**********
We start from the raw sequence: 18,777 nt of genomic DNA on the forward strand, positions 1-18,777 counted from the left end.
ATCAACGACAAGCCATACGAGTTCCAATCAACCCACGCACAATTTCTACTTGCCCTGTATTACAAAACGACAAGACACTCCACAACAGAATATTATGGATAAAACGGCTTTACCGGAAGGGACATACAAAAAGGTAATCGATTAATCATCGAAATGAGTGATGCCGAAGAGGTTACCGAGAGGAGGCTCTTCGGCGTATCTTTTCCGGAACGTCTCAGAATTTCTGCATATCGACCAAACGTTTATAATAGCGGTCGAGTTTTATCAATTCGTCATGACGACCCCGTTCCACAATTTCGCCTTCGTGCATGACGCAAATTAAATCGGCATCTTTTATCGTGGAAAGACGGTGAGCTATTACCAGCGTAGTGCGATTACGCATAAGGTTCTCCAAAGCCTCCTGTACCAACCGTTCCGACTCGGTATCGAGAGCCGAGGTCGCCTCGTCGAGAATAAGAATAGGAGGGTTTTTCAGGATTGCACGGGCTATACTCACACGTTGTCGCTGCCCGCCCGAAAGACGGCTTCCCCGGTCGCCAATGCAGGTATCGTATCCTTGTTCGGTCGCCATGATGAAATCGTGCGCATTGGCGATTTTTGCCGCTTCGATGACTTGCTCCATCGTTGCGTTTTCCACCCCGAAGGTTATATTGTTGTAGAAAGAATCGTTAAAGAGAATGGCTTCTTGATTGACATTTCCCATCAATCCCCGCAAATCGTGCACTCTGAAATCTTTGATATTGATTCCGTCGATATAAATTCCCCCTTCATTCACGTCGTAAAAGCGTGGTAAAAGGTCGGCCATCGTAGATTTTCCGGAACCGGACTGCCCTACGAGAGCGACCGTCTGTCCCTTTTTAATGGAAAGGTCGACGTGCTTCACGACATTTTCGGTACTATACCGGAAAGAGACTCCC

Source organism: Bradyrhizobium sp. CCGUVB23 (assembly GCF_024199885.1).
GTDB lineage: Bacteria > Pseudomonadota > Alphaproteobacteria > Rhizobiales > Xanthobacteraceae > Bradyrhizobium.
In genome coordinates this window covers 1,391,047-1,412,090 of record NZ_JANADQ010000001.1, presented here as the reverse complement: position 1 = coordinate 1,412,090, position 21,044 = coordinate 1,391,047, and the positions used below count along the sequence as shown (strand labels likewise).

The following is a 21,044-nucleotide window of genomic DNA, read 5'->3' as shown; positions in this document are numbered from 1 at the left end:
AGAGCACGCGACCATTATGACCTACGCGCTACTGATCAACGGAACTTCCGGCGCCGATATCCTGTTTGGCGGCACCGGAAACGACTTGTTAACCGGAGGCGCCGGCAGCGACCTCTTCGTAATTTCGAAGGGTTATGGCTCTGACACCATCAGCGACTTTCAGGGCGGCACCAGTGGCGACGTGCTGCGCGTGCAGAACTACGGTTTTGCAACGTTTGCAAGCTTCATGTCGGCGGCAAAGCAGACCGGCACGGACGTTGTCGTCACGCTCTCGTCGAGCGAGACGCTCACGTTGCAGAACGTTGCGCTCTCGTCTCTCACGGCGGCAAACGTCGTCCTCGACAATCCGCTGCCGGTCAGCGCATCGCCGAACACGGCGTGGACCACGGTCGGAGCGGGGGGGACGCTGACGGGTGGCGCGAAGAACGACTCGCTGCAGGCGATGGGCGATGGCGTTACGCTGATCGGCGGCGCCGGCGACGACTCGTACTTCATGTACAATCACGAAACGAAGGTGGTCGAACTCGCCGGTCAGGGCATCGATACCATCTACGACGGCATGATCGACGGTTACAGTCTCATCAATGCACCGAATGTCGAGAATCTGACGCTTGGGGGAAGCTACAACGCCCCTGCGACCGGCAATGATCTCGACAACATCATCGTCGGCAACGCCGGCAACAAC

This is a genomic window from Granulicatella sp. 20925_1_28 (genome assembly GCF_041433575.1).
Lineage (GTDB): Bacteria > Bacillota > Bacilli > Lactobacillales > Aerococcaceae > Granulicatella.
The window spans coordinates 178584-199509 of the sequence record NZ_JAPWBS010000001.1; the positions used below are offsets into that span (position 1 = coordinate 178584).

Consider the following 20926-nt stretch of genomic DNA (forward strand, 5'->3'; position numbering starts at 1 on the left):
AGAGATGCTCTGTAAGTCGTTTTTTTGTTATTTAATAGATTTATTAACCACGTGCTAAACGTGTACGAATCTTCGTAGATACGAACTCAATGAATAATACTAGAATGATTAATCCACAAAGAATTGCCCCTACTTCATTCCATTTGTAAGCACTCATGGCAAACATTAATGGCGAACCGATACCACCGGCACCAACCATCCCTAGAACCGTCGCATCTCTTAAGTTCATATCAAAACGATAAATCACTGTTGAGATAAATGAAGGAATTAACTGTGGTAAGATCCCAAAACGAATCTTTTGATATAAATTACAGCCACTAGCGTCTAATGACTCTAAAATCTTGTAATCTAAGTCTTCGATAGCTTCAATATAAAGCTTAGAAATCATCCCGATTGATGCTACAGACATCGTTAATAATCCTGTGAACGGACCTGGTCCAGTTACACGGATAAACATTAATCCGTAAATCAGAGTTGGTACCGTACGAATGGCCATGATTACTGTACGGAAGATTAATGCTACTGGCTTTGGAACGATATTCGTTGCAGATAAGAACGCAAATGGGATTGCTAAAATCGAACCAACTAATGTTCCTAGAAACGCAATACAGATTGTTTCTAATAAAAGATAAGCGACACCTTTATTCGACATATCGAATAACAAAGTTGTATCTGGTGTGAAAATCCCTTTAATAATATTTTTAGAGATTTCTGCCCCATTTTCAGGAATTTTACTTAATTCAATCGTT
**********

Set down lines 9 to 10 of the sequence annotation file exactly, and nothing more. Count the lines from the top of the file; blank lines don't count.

Lineage (GTDB): Bacteria > Bacillota > Bacilli > Lactobacillales > Aerococcaceae > Granulicatella.
The window spans coordinates 178584-199509 of the sequence record NZ_JAPWBS010000001.1; the positions used below are offsets into that span (position 1 = coordinate 178584).